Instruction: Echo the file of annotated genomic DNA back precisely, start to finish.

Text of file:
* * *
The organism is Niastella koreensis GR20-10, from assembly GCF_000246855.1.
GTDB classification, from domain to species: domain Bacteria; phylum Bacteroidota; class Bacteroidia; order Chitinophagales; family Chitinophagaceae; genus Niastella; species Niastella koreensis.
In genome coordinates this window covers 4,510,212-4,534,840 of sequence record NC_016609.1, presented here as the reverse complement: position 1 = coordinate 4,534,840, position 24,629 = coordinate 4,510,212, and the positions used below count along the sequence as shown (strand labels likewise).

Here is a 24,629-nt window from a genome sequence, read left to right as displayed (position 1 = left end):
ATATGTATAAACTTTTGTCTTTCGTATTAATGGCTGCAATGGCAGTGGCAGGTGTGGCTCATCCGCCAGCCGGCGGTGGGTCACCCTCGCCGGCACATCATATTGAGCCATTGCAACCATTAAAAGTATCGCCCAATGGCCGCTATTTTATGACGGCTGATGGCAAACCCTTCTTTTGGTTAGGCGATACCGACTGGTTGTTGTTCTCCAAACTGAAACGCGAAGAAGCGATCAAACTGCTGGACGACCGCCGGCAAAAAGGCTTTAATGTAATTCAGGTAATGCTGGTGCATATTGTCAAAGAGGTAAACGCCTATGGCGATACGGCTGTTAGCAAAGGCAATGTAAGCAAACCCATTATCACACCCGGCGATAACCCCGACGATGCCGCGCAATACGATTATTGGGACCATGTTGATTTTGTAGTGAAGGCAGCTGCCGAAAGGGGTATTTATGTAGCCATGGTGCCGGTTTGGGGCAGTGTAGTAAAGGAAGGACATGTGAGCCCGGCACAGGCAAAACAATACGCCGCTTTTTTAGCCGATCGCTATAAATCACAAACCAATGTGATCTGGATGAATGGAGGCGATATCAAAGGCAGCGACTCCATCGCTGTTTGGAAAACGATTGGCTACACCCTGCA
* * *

The organism is Niastella koreensis GR20-10, from assembly GCF_000246855.1.
GTDB classification, from domain to species: domain Bacteria; phylum Bacteroidota; class Bacteroidia; order Chitinophagales; family Chitinophagaceae; genus Niastella; species Niastella koreensis.
In genome coordinates this window covers 4,510,212-4,534,840 of sequence record NC_016609.1, presented here as the reverse complement: position 1 = coordinate 4,534,840, position 24,629 = coordinate 4,510,212, and the positions used below count along the sequence as shown (strand labels likewise).

Here is a 24,629-nt window from a genome sequence, read left to right as displayed (position 1 = left end):
ATATGTATAAACTTTTGTCTTTCGTATTAATGGCTGCAATGGCAGTGGCAGGTGTGGCTCATCCGCCAGCCGGCGGTGGGTCACCCTCGCCGGCACATCATATTGAGCCATTGCAACCATTAAAAGTATCGCCCAATGGCCGCTATTTTATGACGGCTGATGGCAAACCCTTCTTTTGGTTAGGCGATACCGACTGGTTGTTGTTCTCCAAACTGAAACGCGAAGAAGCGATCAAACTGCTGGACGACCGCCGGCAAAAAGGCTTTAATGTAATTCAGGTAATGCTGGTGCATATTGTCAAAGAGGTAAACGCCTATGGCGATACGGCTGTTAGCAAAGGCAATGTAAGCAAACCCATTATCACACCCGGCGATAACCCCGACGATGCCGCGCAATACGATTATTGGGACCATGTTGATTTTGTAGTGAAGGCAGCTGCCGAAAGGGGTATTTATGTAGCCATGGTGCCGGTTTGGGGCAGTGTAGTAAAGGAAGGACATGTGAGCCCGGCACAGGCAAAACAATACGCCGCTTTTTTAGCCGATCGCTATAAATCACAAACCAATGTGATCTGGATGAATGGAGGCGATATCAAAGGCAGCGACTCCATCGCTGTTTGGAAAACGATTGGCTACACCCTGCA